caseih wrote: There were really only two choices. Either compile it into a binary tree once and store the result to a file for fast loading (probably memory-mapped and usable directly), or compile it every time the help file is open.
Yes. Not memory mapped since the tables are stored compressed afaik (with a lz77 derived algorithm also used by .CAB though headers vary). But indeed directly searching without further operations after decompressing was one of the reasons. Speed of on the fly combining the results of multiple CHMs was probably one of the reasons too.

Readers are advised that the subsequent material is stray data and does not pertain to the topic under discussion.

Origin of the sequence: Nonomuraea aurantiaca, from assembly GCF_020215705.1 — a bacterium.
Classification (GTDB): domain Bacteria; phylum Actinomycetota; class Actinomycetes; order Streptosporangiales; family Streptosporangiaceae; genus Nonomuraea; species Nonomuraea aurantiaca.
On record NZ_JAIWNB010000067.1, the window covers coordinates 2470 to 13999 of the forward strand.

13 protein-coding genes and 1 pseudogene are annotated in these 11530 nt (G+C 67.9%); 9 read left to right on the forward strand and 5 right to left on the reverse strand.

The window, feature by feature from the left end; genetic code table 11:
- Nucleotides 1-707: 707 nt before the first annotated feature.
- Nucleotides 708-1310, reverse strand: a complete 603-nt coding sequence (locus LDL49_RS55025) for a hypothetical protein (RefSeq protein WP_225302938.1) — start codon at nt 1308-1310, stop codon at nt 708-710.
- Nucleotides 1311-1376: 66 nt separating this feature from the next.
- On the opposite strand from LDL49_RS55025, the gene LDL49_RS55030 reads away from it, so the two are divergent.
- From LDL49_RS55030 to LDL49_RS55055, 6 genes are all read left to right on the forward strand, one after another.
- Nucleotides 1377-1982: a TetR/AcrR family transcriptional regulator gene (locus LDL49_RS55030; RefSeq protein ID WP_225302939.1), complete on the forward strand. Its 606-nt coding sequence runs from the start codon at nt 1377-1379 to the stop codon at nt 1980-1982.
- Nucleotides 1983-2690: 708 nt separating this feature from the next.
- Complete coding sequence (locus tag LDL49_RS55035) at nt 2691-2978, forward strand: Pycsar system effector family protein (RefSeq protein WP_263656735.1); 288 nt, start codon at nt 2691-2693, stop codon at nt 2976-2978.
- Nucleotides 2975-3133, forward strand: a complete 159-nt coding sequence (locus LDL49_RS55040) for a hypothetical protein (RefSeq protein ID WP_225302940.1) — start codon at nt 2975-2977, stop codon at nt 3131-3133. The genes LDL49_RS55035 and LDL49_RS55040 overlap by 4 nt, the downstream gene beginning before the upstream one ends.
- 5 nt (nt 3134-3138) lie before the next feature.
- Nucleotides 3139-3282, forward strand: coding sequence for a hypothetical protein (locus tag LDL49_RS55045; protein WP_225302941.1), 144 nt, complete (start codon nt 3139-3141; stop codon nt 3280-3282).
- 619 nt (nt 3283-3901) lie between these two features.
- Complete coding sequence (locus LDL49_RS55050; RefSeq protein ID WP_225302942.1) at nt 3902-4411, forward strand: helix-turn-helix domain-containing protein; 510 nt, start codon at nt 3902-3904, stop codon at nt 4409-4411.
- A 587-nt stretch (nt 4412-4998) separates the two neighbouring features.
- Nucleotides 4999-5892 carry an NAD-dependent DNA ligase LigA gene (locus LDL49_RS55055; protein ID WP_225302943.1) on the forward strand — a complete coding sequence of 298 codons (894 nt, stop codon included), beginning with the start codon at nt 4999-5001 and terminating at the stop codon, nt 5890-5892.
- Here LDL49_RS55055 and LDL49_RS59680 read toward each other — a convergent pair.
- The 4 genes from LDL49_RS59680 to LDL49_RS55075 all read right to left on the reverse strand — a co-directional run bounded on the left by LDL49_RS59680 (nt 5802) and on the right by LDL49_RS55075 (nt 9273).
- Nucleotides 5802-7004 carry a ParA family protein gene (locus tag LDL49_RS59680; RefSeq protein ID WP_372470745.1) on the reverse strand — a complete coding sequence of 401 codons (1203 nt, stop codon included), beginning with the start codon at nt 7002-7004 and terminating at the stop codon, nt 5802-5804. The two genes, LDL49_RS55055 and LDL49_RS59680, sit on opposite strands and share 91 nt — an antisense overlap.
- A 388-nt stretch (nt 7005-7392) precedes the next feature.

Even that can be cached in a CHW file even (mostly for IDEs with large SDKs installed), but since VS moved on, that is not used much anymore.
Given the hardware constraints of the time, I can understand why they chose the former. Now of course we would choose the latter every time, as that divorces the in-memory format from the disk format, which is desirable for portability and standardization reasons, as well as flexibility. Just like how we now use XML-based formats for MS Office.
The whole reason for XML was a threat to the acceptance of closed formats (old .doc) by governments. It was not a technical decision, or anything that even related to any daily reality of ordinary office users.